Friday, September 21, 2018

Lloyd is Getting Greater Every Day -- September 21, 2018

Moving Picture World, 07-September-1918
"It's a close shave between the screen comedian commonly supposed to be the greatest of all and Harold Lloyd as to which gives the most entertainment to the crowds."  Notice that Harold appears to be shaving off his Lonesome Luke mustache. "One Comedy Every Other Week."

Moving Picture World, 21-September-1918
Harold isn't wearing glasses.

Moving Picture World, 28-September-1918
Harold with glasses and a bunch of bathing beauties.  "One Comedy Every Other Week."

Wednesday, September 19, 2018

Everyone Laughing at "Triple Trouble" and "Triple Trouble's" Troubles -- September 19, 2018

Motion Picture News, 07-September-1918
This ad for "How Charlie Captured the Kaiser" calls it "A side splitting amateur burlesque by Pat Sullivan -- famous cartoonist." Sullivan later produced the Felix the Cat movies.  According to  historians, animator Otto Messmer did all the work.

Moving Picture World, 07-September-1918
Meanwhile back at Essanay, they were still trying to squeeze a buck out of their Chaplin footage. They took pieces of released shorts ("Police") and unreleased and an unfinished feature (Life) and some footage not shot by Chaplin to produce Triple Trouble.

Motion Picture News, 07-September-1918
Theaters like the Rialto in San Francisco reported that Triple Trouble was doing good business.

Motion Picture News, 07-September-1918
The Chicago-area booker had 16 prints in circulation.

Motion Picture News, 07-September-1918
In many cases, the film was held over for a second week.

Motion Picture News, 14-September-1918
A telegram from the Philadelphia exhibitor said that at first he was worried, but the audience response had reassured him.

Motion Picture News, 14-September-1918
"Everyone has been happy."  People were desperate for a new Chaplin movie.

Motion Picture News, 21-September-1918
"Everyone Laughing at 'Triple Trouble' and 'Triple Trouble's Troubles.'"  Try saying that five times real fast.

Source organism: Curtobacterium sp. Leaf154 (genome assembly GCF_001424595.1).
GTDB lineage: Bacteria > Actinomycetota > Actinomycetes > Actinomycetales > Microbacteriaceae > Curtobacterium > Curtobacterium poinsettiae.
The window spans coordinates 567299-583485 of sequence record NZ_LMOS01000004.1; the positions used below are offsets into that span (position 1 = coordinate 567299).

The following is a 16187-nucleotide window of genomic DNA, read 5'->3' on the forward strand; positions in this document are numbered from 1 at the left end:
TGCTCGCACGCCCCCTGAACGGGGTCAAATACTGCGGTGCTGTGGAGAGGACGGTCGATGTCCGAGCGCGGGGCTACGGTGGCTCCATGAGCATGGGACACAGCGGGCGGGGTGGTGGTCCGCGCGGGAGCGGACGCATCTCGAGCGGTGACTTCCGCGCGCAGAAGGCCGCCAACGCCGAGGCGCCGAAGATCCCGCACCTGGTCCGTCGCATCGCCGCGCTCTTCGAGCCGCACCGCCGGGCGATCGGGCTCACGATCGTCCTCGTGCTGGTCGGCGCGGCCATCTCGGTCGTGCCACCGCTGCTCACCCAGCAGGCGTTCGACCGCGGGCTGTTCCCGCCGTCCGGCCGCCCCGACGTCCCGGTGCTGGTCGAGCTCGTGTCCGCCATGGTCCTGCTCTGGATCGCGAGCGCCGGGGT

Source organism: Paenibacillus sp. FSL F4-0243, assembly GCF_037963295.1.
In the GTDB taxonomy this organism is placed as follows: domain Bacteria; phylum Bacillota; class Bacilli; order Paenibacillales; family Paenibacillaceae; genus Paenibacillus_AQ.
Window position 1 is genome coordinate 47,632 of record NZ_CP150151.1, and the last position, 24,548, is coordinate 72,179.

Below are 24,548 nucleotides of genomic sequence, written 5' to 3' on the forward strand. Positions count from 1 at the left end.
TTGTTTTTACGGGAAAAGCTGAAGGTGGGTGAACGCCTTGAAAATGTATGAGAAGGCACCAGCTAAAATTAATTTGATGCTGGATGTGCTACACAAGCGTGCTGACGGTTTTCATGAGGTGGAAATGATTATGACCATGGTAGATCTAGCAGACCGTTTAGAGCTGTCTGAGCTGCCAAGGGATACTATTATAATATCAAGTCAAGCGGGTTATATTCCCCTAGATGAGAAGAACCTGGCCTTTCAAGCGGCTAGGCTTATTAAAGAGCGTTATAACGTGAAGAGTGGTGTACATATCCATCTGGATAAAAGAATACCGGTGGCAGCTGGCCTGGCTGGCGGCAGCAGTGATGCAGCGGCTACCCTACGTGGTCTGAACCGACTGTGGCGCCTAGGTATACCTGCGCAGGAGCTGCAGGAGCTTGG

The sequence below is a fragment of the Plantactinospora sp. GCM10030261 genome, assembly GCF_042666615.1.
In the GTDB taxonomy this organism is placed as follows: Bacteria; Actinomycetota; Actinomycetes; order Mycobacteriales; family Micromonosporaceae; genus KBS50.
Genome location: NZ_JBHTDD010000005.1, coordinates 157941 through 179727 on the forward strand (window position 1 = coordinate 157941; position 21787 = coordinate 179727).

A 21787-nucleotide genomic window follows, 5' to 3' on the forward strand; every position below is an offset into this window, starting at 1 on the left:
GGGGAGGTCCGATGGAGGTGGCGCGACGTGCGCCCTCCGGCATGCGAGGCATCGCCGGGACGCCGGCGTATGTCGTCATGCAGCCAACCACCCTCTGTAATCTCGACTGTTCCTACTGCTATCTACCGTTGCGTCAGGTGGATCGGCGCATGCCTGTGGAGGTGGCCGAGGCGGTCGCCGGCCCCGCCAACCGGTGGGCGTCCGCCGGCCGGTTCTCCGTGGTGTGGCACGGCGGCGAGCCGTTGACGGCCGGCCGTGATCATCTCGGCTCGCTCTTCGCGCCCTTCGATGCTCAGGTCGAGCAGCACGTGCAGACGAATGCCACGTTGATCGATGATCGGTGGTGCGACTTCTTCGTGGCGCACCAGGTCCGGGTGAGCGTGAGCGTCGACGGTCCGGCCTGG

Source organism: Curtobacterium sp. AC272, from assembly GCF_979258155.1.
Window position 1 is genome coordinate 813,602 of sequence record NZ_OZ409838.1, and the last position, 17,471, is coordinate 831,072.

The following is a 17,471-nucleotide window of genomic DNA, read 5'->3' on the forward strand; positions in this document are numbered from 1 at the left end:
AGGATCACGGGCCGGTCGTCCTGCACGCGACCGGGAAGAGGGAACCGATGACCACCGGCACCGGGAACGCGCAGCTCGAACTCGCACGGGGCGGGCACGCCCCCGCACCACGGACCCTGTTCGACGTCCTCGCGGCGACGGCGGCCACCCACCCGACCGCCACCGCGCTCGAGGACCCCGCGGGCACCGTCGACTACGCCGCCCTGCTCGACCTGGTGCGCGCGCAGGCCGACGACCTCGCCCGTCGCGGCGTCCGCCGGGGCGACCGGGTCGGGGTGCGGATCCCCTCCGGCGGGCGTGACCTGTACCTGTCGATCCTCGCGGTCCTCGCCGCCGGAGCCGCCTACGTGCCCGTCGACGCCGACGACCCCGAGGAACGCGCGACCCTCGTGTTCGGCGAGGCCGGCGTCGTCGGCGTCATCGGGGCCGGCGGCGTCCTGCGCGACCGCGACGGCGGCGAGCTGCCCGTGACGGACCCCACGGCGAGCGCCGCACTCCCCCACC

Motion Picture News, 28-September-1918
A telegram from the Chicago exhibitors says "Tell the other exhibitors to get busy and cash in."

Film Daily, 22-September-1918
"Newspapers Critics Call 'Triple Trouble' Funniest Chaplin Film."  I guess there is no accounting for taste.

Film Daily, 29-September-1918
"Play a Trump and Win."  Bridge was a popular card game back then.

Moving Picture World, 07-September-1918
Chaplin and other stars were making short films to promote sales of Liberty Bonds.

Moving Picture World, 07-September-1918
"Charlie Chaplin has maintained great secrecy as to the nature of the story upon which he is working..."

Moving Picture World, 21-September-1918
First National asked exhibitors to make sure to advertise "The Bond" as a propaganda film, so it would not be confused with regular Chaplin releases.

Moving Picture World, 28-September-1918
Chaplin's next regular release, "Shoulder Arms," would be three reels in length.

Monday, September 17, 2018

A Patriotic Story of the Western Secret Service -- September 17, 2018

Moving Picture World, 14-September-1918
100 years ago this month, Tom Mix starred in Mr Logan, USA for Victory Pictures, a new brand of the Fox Film Corporation. Among the action, featuring Tom Mix doing his own stunts, was "Routing of the IWW."  The IWW (Industrial Workers of the World) was a radical organization that wanted all workers in One Big Union.

Moving Picture World, 21-September-1918
This ad has a list of stunts:
"Hauls a girl up side of precipice
"Leaps from horse into speeding auto
"Hurls a man across a room
"Slides for life down mountain side

Moving Picture World, 28-September-1918
"The company had to go to Prescott (Arizona) to find a ranch big enough for the setting of 'Treat 'Em Rough'..."

Thursday, September 13, 2018

Theatre Opened at Naval Training Station -- September 13, 2018

Moving Picture World, 29-September-1918
Mare Island Naval Shipyard, founded in 1854, was the first US Navy base on the West coast.  It sits across a channel from Vallejo, California.  During World War One, it was a busy naval training station.  The new theater, with a capacity of 500, had room for 48 wheelchairs.

Tuesday, September 11, 2018

What Is He Doing Over There? -- September 11, 2018

Motion Picture World, 07-September-1918
The United States joined the First World War in April, 1917. Learning from the British, the United States put its propaganda efforts into the hands of one organization, the Committee on Public Information, also called the Creel Committee, after its chairman, George Creel. The Creel Committee produced the "Official War Review," a series of weekly one-reelers about war subjects.  This one tries to answer the question "What is he doing over there?"  I like the image of a soldier in a dugout.

Motion Picture World, 14-September-1918
Under a photo of a nasty-looking German, it says "Scenes of wanton destruction and murder are shown that would shame a tribe of head-hunters."

Motion Picture World, 21-September-1918
The series was "Booked solid over the UBO and the other big vaudeville circuits for 3000 days!"

Motion Picture World, 28-September-1918
Exhibitors reported a positive response.


Motion Picture World, 07-September-1918
Why America Will Win was a feature-length dramatic biography of General John J (Black Jack) Pershing, commander of the American Expeditionary Force (AEF).

Motion Picture World, 21-September-1918
"A KNOCKOUT" proclaims an ad with a picture of Uncle Sam, who has just punched a German.